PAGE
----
United States District Court, D. Massachusetts
ORDER ON DEFENDANTS’ MOTION TO DISMISS
F. Dennis Saylor IV United States District Judge.
On September 3, 2015, plaintiff Riaz Hussain filed a pro se complaint against defendants Jeffery Hosking and Hosking Hardwood, Inc. The complaint asserted that the Court has jurisdiction pursuant to 28 U.S.C. § 1331 and § 1332. (Compl. ¶ 1-2; Civ. Cover Sheet p. 1).
Hussain alleged three causes of action: a claim under 18 U.S.C. § 245(b)(2) (Count One); a claim under 42 U.S.C. § 1983 for violation of the plaintiff’s civil rights (Count Two); and what appears to be a claim for common-law intentional infliction of emotional distress (Count Three).
On October 7, 2015, defendants moved to dismiss the complaint on the grounds that (1) there is no private right of action under 18 U.S.C. § 245; (2) the complaint fails to allege that the defendants meet the “state actor” requirement for claims under 28 U.S.C. § 1983; and (3) the Court should decline to exercise supplemental jurisdiction over Hussain’s claim for intentional infliction of emotional distress. On November 4, 2015, after the plaintiff failed to respond to defendants’ motion, the Court issued an order to plaintiff to show cause why the case should not be dismissed. On November 13, 2015, Hussain filed a letter with the Court stating he had not received the defendants’ motion and requesting an extension of time to file a response. The Court granted that request on November 18, 2105, ordering plaintiff to “either file a memorandum of law in opposition to defendants’ motion or amend the complaint to state a claim under federal law (or both) by December 18, 2015.” (Docket 19). Hussain then filed an amended complaint on December 16, 2015.
On December 28, 2015, defendants moved to strike the amended complaint on the ground that plaintiff had not been granted leave to file to file it. That motion will be denied as plaintiff filed the amended complaint in accordance with the Court’s instructions in its order of November 18, 2015.
Ordinarily, defendants’ motion to dismiss would be superseded by the filing of the amended complaint. However, because the amended complaint does not materially add to plaintiff’s claims and defendants’ arguments for dismissal remain applicable, the Court will deem the motion to dismiss to have been renewed. Hussain has filed no other response to that motion other than his amended complaint. It appears from the amended complaint that, in addition to the three claims listed in the original complaint, plaintiff seeks to bring a claim under federal law prohibiting discrimination on the basis of national origin, race, religion, and age. However, because the complaint fails to allege facts sufficient to support his claims under federal law, those claims will be dismissed. The Court will also decline to exercise supplemental jurisdiction over Hussain’s claim for intentional infliction of emotional distress under Massachusetts common law; accordingly, that claim will be dismissed without prejudice.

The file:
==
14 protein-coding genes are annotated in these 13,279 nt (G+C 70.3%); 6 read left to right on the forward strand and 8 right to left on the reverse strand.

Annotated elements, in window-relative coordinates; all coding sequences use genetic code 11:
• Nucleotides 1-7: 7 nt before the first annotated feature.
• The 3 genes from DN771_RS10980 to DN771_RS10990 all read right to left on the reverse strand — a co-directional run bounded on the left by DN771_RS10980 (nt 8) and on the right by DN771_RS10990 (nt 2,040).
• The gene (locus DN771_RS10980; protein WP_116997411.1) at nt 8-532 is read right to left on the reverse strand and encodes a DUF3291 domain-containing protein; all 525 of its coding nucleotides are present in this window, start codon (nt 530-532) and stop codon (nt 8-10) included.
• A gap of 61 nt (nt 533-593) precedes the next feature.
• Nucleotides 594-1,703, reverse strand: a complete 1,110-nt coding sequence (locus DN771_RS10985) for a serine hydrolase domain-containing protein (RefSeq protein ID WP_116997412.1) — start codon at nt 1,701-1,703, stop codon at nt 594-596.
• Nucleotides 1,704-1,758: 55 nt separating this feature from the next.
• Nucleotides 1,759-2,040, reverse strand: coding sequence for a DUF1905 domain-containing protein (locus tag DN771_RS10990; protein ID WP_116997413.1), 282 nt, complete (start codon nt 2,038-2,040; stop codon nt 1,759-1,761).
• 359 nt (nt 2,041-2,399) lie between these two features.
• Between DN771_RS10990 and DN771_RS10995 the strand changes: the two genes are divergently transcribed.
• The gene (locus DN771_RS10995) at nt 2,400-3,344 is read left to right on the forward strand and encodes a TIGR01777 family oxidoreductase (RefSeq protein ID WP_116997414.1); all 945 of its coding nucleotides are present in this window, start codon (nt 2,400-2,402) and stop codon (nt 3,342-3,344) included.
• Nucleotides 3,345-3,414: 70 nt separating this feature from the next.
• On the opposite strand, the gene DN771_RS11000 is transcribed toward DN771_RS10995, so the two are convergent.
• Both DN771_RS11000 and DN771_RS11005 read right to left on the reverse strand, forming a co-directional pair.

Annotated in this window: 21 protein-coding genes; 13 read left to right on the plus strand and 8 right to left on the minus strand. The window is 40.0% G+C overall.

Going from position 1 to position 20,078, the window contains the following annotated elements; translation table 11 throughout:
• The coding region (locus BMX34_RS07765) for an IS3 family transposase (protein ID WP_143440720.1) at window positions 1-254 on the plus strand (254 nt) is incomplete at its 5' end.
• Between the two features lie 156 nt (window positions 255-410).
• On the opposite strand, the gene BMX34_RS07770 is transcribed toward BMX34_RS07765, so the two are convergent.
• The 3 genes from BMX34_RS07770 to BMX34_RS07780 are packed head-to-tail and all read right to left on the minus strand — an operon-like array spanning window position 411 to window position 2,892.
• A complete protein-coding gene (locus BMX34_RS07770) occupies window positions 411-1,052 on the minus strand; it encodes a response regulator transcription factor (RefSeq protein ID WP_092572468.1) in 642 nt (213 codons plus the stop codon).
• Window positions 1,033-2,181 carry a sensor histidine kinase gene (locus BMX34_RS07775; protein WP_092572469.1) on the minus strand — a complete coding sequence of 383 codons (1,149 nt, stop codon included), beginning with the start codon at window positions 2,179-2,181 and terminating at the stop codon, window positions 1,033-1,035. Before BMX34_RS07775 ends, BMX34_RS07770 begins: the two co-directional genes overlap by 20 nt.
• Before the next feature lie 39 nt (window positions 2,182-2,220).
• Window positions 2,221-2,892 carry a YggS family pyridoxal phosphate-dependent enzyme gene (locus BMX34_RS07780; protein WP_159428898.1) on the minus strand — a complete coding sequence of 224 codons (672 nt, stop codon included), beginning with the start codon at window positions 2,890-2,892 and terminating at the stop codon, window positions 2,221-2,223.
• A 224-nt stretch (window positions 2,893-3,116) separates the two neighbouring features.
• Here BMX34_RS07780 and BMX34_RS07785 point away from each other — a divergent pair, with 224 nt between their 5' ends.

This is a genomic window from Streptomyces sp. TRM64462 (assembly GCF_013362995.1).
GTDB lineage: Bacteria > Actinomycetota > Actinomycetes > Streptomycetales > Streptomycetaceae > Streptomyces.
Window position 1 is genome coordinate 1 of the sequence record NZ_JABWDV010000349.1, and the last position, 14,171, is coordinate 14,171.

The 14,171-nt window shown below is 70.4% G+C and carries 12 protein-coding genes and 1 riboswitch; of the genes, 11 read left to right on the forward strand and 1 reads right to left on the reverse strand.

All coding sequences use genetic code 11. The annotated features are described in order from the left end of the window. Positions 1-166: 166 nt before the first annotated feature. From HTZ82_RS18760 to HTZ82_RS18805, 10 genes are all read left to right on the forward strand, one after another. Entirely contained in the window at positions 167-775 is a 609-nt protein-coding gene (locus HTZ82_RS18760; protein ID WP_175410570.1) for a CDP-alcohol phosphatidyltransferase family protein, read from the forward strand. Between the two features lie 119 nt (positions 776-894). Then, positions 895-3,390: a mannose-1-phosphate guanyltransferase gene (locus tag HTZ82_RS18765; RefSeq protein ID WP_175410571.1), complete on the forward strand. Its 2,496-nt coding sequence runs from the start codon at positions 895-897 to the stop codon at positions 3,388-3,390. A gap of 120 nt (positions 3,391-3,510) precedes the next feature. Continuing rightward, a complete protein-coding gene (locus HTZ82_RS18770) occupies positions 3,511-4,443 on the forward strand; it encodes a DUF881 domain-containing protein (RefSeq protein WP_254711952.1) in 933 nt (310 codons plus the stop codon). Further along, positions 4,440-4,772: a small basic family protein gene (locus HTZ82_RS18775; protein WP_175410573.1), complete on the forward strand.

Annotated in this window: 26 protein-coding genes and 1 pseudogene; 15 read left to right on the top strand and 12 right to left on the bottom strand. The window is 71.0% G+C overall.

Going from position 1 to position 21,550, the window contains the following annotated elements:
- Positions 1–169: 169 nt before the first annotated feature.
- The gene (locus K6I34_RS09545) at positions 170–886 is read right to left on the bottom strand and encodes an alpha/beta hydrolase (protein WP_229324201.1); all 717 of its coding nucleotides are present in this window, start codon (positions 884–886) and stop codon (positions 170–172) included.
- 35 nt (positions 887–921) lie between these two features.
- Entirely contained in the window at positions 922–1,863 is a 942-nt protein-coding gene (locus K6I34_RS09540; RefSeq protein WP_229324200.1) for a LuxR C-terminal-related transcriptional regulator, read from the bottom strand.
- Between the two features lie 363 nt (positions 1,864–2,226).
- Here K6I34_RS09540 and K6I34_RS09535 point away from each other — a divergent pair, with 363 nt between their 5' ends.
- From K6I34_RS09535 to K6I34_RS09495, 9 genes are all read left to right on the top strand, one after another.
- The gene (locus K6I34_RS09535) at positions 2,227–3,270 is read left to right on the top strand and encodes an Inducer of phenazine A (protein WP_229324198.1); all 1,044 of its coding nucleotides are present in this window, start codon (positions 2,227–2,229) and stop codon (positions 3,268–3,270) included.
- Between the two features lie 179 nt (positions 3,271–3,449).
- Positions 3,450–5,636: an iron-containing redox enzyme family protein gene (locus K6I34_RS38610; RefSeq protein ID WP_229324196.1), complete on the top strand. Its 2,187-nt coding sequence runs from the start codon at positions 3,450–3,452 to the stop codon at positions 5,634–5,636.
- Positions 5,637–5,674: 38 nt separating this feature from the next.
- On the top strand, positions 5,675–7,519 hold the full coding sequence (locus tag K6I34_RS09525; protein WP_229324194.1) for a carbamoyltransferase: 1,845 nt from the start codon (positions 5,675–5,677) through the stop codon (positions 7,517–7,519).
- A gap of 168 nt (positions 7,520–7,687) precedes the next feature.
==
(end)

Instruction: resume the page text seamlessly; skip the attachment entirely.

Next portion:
I. Factual Background
The following facts are as set forth in the amended complaint.
On August 22, 2014, Hussain entered into a contract with defendants Hosking Hardwood, Inc. and Jeffrey Hosking for the installation of a linoleum floor. (Am. Compl. ¶ 1). The floor was installed on September 4, 2014. (Id. ¶ 2). Hussain was dissatisfied with the installation, however, and wrote a letter to defendants informing them that the work had not been done in accordance with his instructions, and requesting that the floor be replaced. (Id. ¶ 3). In response, defendant Jeffrey Hosking visited the worksite on September 9, 2014.
The amended complaint alleges that, “without any provocation, ” Hosking began shouting offensive comments at Hussain, such as “Go back where you [came] from, ” and “F You, F You.” (Id. ¶ 4). As a result of those comments, the complaint asserts that Hussain has suffered humiliation, anxiety, depression, and frightening dreams. (Id. at 6).
II. Legal Standard
On a motion to dismiss, the Court “must assume the truth of all well-plead[ed] facts and give plaintiff the benefit of all reasonable inferences therefrom.” Ruiz v. Bally Total Fitness Holding Corp., 496 F.3d 1, 5 (1st Cir. 2007) (citing Rogan v. Menino, 175 F.3d 75, 77 (1st Cir. 1999)). To survive a motion to dismiss, the complaint must state a claim that is plausible on its face. Bell Atl. Corp. v. Twombly, 550 U.S. 544, 570 (2007). That is, “[f]actual allegations must be enough to raise a right to relief above the speculative level . . . on the assumption that all the allegations in the complaint are true (even if doubtful in fact).” Id. at 555 (citations omitted). “The plausibility standard is not akin to a ‘probability requirement, ’ but it asks for more than a sheer possibility that a defendant has acted unlawfully.” Ashcroft v. Iqbal, 556 U.S. 662, 678 (2009) (quoting Twombly, 550 U.S. at 556). Dismissal is appropriate if plaintiff's well-pleaded facts do not “possess enough heft to show that plaintiff is entitled to relief.” Ruiz Rivera v. Pfizer Pharm., LLC, 521 F.3d 76, 84 (1st Cir. 2008) (quotations and original alterations omitted). A document filed by a pro se party “is to be liberally construed, and a pro se complaint, however inartfully pleaded, must be held to less stringent standards than formal pleadings drafted by lawyers.” Erickson v. Pardus, 551 U.S. 89, 94 (2007) (quoting Estelle v. Gamble, 429 U.S. 97, 106 (1976)) (internal quotation marks omitted). See also Fed. R. Civ. P. 8(e) (“Pleadings must be construed so as to do justice.”).
However, while “[p]ro se complaints are accorded an ‘extra degree of solicitude. . . .’ even a pro se plaintiff is required to ‘set forth factual allegations, either direct or inferential, respecting each material element necessary to sustain recovery under some actionable legal theory.’” Wright v. Town of Southbridge, 2009 WL 415506, at *2 (D. Mass. ...